Discuss the expression off self-consciousness in the poem "An Introduction" by Kamala Das.

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In the poem, "An Introduction," the speaker seems to battle with her own self-consciousness, which is caused or at least exacerbated by the people ("critics, friends, visiting cousins") all around her who tell her how she should speak, how she should look and how she should behave.

In the opening...

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In the poem, "An Introduction," the speaker seems to battle with her own self-consciousness, which is caused or at least exacerbated by the people ("critics, friends, visiting cousins") all around her who tell her how she should speak, how she should look and how she should behave.

In the opening part of the poem, the speaker, addressing these people, asks, "Why not let me speak in / any language I like?" She goes on to insist that her imperfect English is a perfect voice for her to speak in, and she claims its imperfections, "its distortions, its queerness" as her own.

Later in the poem the speaker lists all of the demands that the people around her make of her: "Dress in sarees, be girl / Be wife, they said. Be embroiderer, be cook." These people insist that it is time for her to "Fit in" and "Choose ... a role." Implicitly, the speaker rejects all of these arbitrary, restrictive roles and expectations.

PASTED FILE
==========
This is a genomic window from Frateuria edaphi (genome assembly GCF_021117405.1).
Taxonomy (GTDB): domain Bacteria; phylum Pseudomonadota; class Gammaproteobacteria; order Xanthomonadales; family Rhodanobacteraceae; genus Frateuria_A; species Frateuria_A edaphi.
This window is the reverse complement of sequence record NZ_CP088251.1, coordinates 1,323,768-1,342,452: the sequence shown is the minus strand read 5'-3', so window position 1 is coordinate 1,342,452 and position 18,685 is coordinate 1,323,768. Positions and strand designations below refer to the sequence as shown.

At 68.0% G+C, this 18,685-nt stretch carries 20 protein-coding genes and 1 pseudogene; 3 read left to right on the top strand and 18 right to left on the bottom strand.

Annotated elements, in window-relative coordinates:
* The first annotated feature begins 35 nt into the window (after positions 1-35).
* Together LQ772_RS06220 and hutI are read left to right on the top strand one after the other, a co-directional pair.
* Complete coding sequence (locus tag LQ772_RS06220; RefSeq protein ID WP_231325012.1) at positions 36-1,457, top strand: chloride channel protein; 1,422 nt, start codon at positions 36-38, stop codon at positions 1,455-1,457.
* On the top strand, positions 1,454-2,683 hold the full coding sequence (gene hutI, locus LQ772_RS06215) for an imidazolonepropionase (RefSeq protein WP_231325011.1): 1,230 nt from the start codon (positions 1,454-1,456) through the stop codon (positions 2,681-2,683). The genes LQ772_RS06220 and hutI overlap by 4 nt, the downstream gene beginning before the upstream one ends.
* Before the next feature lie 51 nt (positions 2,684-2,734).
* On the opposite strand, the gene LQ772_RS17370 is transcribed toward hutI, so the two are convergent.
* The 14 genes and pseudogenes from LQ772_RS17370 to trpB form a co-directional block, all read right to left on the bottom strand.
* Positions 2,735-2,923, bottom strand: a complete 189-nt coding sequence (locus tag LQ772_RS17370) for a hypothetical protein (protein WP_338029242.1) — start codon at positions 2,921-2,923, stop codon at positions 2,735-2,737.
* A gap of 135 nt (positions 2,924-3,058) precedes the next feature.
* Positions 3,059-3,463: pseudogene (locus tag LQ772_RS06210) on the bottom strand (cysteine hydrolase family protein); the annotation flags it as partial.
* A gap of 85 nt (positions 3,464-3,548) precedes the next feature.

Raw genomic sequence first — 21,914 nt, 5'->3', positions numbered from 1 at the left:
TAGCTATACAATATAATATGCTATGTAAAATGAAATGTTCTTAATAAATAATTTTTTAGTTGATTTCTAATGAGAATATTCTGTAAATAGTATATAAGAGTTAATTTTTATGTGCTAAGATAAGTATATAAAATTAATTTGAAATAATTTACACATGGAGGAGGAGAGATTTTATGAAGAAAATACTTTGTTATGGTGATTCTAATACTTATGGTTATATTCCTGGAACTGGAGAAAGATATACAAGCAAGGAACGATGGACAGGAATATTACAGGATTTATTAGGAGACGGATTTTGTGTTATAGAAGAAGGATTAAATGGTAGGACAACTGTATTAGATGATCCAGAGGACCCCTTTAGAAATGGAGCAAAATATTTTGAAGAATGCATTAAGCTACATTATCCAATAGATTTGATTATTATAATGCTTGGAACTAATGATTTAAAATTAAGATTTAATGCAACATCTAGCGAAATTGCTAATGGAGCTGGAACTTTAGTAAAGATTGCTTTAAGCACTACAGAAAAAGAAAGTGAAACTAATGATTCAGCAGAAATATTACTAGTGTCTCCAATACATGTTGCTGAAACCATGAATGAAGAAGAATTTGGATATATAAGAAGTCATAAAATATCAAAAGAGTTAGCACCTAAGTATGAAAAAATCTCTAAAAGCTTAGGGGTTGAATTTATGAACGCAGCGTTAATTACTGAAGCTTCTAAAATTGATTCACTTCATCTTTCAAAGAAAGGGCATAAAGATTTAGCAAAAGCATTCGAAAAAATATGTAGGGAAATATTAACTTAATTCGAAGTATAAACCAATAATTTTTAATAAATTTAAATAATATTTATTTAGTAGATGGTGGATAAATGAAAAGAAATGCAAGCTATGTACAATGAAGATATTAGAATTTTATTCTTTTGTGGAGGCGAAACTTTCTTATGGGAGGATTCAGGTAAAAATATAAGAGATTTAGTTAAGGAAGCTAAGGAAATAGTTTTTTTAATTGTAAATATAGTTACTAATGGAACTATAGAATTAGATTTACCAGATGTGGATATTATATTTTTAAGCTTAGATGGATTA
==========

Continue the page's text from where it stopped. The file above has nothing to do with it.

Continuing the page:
Towards the end of the poem, the speaker seems to throw off the self-consciousness with which she has been burdened, and replaces it with a defiant, proud self-awareness. She repeatedly and unapologetically proclaims "It is I" and "I am," as if to say to her critics that she is this person, whether they like it or not. She is, she says, this person who "drink(s) lonely / Drinks at twelve, midnight," and who "make(s) love / And then, feel(s) shame." In the final line of the poem, in a moment that feels like some sort of cathartic release, the speaker declares, "I too call myself I."

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